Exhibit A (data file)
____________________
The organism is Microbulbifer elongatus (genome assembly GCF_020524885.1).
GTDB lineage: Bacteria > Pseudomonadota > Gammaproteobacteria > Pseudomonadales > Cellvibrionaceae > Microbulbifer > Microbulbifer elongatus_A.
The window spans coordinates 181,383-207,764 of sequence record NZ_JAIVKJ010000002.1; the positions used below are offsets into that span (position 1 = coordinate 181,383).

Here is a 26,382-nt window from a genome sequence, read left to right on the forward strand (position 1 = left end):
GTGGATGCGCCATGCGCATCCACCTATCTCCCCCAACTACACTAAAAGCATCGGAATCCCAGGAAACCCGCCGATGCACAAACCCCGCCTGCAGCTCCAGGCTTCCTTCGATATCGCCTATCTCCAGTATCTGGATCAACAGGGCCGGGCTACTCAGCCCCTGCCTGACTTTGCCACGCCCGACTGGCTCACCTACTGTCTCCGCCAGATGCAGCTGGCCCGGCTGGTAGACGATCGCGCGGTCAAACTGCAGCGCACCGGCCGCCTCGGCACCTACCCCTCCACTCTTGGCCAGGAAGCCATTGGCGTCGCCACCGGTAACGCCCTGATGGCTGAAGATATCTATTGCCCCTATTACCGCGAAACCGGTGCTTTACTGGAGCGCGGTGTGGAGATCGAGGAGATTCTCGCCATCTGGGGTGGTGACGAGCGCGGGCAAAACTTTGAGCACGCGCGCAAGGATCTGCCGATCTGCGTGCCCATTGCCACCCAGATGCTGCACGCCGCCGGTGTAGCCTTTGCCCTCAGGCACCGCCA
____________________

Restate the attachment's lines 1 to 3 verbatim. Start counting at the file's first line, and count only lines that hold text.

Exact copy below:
The organism is Microbulbifer elongatus (genome assembly GCF_020524885.1).
GTDB lineage: Bacteria > Pseudomonadota > Gammaproteobacteria > Pseudomonadales > Cellvibrionaceae > Microbulbifer > Microbulbifer elongatus_A.
The window spans coordinates 181,383-207,764 of sequence record NZ_JAIVKJ010000002.1; the positions used below are offsets into that span (position 1 = coordinate 181,383).